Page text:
Figure 4
CD4+ T cell frequencies do not differ in draining lymph nodes (a) or vaginal mucosa (b) among lymphocytes isolated from groups of mice primed with viruses that can (HSV-2/gD-βgal, left, open circles) or cannot (HSV-2/gD-Δ7-15-β ...

3.4. Regulatory T-Cell Infiltration into Infected Tissue during the Recall Response May Be Altered by Prior Engagement of HVEM

Tregs have an important role in directing the acute cellular immune response to mucosal HSV infection in mice by altering the chemokine and cytokine gradient between the infected tissue and draining lymph nodes [28]. Since alterations in Treg frequencies in different tissues during the recall response could lead to the differences we observed in antiviral CD8+ T cell frequencies, we assessed Treg frequency during the recall response in our infection model. Foxp3+ CD4+ Tregs were detected at a lower frequency in vaginal mucosa of mice primed with HSV-2(333)/Δ7-15-βgal compared to mice primed with HSV-2(333)/gD-βgal (Figure 5); however, this difference did not reach statistical significance. No differences were detected in Foxp3+CD4+ Tregs in DLN between the different experimental groups. Although the trend observed for Treg infiltration into vaginal mucosa during the recall response was inversely related to the infiltration of HSV-specific CD8+ T cells, due to the lack of statistical significance we are unable to firmly implicate a role for Tregs in directing this response.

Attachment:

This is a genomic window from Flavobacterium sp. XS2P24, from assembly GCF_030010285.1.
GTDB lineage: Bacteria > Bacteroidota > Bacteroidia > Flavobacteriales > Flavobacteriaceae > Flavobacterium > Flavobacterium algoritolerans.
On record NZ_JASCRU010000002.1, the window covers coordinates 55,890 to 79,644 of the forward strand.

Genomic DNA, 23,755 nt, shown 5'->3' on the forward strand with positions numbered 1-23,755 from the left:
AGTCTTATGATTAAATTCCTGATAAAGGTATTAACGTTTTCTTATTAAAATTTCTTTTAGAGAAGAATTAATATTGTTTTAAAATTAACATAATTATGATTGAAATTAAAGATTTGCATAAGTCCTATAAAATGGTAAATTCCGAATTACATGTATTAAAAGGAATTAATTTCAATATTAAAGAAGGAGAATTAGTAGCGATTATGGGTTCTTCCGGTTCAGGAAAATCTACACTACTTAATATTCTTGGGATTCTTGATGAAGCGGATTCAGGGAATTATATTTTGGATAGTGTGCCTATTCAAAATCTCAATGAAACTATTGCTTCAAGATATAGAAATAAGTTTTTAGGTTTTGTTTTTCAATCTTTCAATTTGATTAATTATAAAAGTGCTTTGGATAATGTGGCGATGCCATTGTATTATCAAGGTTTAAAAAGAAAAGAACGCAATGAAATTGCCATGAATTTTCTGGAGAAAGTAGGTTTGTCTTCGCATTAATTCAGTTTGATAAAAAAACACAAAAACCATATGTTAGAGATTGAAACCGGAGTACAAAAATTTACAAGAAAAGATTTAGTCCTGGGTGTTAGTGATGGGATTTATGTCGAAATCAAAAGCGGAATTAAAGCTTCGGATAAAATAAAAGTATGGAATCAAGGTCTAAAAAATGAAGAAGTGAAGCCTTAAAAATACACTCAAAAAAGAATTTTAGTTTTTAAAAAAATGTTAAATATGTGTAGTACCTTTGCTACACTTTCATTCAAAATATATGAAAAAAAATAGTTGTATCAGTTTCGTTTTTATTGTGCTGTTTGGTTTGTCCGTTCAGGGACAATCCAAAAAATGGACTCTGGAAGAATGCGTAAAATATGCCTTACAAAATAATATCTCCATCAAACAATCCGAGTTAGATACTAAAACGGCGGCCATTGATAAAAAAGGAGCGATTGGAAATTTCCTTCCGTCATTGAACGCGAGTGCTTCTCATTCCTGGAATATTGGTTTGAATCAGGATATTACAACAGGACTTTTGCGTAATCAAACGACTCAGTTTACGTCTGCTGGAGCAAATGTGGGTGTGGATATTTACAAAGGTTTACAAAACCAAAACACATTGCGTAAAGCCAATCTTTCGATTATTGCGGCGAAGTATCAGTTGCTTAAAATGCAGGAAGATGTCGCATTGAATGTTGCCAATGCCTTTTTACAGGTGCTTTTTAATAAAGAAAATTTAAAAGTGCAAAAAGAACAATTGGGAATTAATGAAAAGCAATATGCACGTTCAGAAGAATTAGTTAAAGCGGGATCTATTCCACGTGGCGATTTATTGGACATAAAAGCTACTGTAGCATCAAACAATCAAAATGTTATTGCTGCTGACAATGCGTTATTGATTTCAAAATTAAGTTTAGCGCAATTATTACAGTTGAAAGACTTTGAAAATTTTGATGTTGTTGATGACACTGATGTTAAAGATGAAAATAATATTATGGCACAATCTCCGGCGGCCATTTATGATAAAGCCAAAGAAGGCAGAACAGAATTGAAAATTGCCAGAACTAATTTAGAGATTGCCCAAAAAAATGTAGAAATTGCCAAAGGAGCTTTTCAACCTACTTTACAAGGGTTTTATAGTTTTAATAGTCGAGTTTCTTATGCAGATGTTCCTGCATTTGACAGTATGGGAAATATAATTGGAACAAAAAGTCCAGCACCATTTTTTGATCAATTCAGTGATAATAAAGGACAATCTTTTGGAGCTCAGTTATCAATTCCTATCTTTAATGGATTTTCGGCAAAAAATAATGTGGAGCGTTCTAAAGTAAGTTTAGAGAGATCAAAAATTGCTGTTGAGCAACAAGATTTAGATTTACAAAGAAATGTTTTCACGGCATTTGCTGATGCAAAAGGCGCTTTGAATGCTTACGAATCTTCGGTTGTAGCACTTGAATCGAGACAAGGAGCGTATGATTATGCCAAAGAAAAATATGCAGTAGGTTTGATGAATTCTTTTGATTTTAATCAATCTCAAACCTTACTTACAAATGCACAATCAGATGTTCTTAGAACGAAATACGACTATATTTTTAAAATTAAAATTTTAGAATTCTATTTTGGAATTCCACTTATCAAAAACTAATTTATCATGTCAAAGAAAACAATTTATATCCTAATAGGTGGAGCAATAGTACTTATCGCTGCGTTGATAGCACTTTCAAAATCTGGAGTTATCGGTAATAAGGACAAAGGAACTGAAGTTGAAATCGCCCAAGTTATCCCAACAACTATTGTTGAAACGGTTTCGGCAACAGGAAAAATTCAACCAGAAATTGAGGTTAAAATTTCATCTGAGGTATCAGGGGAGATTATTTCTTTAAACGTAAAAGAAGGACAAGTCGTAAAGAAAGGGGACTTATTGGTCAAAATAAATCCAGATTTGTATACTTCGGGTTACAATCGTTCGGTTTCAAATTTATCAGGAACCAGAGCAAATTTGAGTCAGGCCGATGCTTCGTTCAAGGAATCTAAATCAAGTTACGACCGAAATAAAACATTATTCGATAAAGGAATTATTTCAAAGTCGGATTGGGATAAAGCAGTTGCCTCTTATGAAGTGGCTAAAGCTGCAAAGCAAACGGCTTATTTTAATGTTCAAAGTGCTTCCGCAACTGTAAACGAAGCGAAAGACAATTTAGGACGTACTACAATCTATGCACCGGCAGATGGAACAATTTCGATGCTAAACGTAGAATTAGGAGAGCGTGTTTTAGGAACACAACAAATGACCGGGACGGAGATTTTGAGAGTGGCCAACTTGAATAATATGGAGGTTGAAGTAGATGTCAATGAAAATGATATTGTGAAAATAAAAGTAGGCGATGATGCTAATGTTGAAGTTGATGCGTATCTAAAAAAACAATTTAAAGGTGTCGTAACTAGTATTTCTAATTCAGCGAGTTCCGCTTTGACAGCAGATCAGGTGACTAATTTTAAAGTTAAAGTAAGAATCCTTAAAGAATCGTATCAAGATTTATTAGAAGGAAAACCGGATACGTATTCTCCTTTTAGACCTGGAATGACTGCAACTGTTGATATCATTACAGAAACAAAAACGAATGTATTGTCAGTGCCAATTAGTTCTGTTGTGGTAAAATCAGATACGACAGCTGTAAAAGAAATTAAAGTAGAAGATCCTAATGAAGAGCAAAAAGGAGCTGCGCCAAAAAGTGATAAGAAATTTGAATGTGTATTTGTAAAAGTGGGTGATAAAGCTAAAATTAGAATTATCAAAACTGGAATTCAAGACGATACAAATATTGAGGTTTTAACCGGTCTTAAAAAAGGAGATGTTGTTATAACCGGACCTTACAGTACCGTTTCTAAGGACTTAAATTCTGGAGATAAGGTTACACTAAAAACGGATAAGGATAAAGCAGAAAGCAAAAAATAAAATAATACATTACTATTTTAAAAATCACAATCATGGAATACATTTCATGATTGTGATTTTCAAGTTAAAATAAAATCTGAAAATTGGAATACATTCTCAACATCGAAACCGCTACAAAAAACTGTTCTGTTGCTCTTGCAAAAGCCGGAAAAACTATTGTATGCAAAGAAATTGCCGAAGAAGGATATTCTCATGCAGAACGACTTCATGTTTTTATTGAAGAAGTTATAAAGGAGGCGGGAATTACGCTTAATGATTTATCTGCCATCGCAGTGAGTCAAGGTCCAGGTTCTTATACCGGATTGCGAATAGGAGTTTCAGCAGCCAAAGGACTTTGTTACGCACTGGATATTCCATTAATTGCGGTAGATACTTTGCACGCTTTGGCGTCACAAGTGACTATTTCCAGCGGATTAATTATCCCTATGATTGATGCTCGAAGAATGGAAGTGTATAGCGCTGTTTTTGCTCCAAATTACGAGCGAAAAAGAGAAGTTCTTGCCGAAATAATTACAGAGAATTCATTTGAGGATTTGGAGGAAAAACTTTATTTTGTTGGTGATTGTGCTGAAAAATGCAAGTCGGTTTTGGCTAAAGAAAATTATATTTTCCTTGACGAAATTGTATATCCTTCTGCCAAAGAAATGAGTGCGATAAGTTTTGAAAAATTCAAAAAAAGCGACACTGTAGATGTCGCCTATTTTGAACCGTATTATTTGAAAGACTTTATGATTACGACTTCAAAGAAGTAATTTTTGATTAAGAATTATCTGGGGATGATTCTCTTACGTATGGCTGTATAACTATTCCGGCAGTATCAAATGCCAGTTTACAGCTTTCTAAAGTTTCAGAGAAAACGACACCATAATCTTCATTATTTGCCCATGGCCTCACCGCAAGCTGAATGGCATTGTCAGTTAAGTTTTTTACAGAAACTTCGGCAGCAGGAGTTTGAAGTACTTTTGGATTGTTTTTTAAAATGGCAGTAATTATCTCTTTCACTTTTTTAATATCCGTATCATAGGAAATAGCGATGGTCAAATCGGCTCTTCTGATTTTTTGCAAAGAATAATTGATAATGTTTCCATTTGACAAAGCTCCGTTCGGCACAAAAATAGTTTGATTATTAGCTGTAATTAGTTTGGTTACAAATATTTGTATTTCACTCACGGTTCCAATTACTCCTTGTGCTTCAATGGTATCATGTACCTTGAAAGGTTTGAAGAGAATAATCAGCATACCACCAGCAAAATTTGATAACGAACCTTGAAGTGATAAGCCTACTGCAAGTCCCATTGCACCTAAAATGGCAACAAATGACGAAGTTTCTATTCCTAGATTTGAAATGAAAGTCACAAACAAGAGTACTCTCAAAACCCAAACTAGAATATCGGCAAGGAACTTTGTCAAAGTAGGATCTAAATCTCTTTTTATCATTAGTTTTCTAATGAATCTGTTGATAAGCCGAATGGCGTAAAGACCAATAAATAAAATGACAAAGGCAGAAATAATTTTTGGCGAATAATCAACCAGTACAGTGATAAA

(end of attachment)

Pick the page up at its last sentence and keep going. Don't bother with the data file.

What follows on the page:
Figure 5
Foxp3+CD4+T cell frequencies do not significantly differ in draining lymph nodes (a) or vaginal mucosa (b) among lymphocytes isolated from groups of mice primed with viruses that can (HSV-2/gD-βgal, left, open circles) or cannot (HSV-2/gD-Δ7-15- ...

3.5. Homing Receptor Expression on HSV-Specific T Cells during the Recall Response Is Not Affected by Prior Engagement of HVEM

Recruitment of effector T cells to infected mucosal tissue is dependent on expression of CXCR3 [27], which is the receptor for the chemokines CXCL9 and CXCL10. We previously observed that levels of both CXCL9 and CXCL10 were affected in the acute phase of HSV infection based on whether the virus could engage HVEM [9]. CXCR3 is important in priming T cell responses and has a potential role in inducing T cell memory [29], and a possible explanation for the differences in CD8+ T cell infiltration we observed could be related to expression of this homing receptor. Accordingly, we assayed the expression of CXCR3 on different subsets of lymphocytes in draining lymph nodes and vaginal tissue during the recall response. Mean fluorescence intensity of CXCR3 expression on CD8+, CD4+, and Foxp3+CD4+T cells did not differ based on whether the priming virus was able to engage HVEM (Figure 6). We conclude that despite our prior observation of differences in chemokine production based on HVEM expression in the acute response [9], no measurable differences in chemokine receptor expression may be demonstrated during the recall response on the basis of gD interactions with HVEM during priming.

Figure 6
CXCR3 expression on CD8+, CD4+, and Foxp3+ CD4+ T cells does not statistically differ between groups of mice primed with viruses that can (HSV-2/gD-βgal, black bars) or cannot (HSV-2/gD-Δ7-15-βgal, stippled bars) engage HVEM. Gates ...

4. Discussion